Fiona - 
So now you're back to dark writing. Tell us about your newest - Congratulations, by the way! Is this the perfect marriage of your two interests - writing and psychiatry?




Olga - 
I wrote the first story of  Escaping Psychiatry called 'Cannon Fodder' many years back (1998 or 99), and I
showed it to some people (including the teacher at a short story writing course I was attending), and they liked it, but it was too short for a novel and too long for a short story. They suggested I write a couple of other stories with the same protagonist, Mary, a psychiatrist, and writer, and publish them together. I did that eventually and after publishing them initially as novellas I've now published them in a single volume with an epilogue. Mary is a psychiatrist who'd like to dedicate herself to writing, but for one reason or another she keeps getting dragged into dealing with cases that require her expertise as psychiatrist.She gets involved in cases dealing with abuse, religion, police corruption, murders, serial killers... A bit of all.



Amazon Link
Fiona -
Yipes! I see I'm over my hour - so sorry! I was having so much fun - let me ask you the question I ask everyone in my interviews - can you please tell me about your favorite scar?

Olga - 
I'm not sure it would count as a scar, but one of  the most spectacular things I remember seeing, when I was still a medical student, was a woman of a certain age (probably early sixties) with a young child in one hand, and in the other holding one of these big mixers (the ones that are a single implement that you hold by hand) stacked on her breast (on top of her clothes. She was wearing a house dress). She explained that she was preparing some food, had taking the mixer out of the bowl and her grandson make a gesture to touch the blades and she instinctively moved it towards her pressing the button. Although it looked very impressive, luckily she'd stopped pressing the button as it touched her and there were only two small cuts. But you should have seen it!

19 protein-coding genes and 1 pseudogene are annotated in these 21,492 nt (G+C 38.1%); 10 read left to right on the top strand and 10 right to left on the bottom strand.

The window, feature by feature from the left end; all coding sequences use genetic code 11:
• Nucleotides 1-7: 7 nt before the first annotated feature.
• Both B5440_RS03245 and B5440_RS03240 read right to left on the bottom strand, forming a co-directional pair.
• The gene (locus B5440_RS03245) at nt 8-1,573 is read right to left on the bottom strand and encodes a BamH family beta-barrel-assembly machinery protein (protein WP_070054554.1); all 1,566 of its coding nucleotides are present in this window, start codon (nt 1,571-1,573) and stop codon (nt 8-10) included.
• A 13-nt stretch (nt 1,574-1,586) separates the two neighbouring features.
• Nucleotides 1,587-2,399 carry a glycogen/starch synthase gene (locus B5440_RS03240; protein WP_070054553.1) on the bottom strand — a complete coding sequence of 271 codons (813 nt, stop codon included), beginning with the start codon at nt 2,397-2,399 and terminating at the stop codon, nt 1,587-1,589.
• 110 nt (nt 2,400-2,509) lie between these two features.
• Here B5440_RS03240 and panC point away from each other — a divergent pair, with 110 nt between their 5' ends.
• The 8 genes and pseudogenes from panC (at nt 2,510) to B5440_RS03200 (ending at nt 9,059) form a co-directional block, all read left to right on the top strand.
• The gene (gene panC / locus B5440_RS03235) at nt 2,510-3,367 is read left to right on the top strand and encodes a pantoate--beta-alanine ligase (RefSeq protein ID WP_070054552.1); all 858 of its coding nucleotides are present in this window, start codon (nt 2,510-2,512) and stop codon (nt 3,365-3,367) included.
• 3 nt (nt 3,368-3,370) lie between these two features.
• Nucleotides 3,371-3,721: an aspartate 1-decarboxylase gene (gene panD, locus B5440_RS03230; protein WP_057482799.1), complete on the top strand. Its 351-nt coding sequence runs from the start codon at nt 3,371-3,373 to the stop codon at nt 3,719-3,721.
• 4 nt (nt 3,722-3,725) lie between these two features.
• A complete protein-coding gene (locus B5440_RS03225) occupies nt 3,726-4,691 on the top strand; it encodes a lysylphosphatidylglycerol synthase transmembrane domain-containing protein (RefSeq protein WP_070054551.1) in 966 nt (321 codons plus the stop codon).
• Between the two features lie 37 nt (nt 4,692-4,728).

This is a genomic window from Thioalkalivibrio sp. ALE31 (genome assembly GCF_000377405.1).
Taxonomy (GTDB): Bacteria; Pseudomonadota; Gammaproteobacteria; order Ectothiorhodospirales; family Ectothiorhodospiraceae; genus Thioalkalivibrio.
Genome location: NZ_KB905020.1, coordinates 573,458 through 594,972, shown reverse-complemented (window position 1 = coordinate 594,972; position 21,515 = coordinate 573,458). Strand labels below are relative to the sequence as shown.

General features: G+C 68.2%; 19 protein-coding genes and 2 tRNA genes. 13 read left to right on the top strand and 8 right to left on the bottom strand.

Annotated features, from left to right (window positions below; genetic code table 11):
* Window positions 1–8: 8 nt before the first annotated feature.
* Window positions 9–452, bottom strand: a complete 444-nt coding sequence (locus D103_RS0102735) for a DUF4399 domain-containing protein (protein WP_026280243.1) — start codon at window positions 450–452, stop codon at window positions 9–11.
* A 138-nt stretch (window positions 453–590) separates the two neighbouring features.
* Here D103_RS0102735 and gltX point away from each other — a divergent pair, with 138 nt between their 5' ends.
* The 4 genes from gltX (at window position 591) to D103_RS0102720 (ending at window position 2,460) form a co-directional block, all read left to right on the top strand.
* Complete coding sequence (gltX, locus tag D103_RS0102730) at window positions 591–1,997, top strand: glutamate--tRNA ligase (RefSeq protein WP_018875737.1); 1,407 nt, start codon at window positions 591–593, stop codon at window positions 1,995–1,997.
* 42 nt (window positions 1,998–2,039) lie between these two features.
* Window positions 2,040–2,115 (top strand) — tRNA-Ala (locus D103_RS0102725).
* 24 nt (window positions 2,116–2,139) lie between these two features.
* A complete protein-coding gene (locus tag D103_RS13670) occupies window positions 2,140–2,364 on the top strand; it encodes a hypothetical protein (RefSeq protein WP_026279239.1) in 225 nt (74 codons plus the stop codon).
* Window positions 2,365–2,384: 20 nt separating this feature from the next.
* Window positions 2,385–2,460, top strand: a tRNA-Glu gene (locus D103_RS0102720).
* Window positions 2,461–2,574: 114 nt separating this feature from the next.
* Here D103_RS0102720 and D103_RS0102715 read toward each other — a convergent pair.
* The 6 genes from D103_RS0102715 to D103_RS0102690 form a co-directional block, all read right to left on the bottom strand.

Fiona - 
Thank you so much for spending time with us today. I wish you the very best of luck in all you pursue. 


Thank you so much for stopping by. And thank you for your support. When you buy my books, you make it possible for me to continue to bring you helpful articles and keep ThrillWriting free and accessible to all.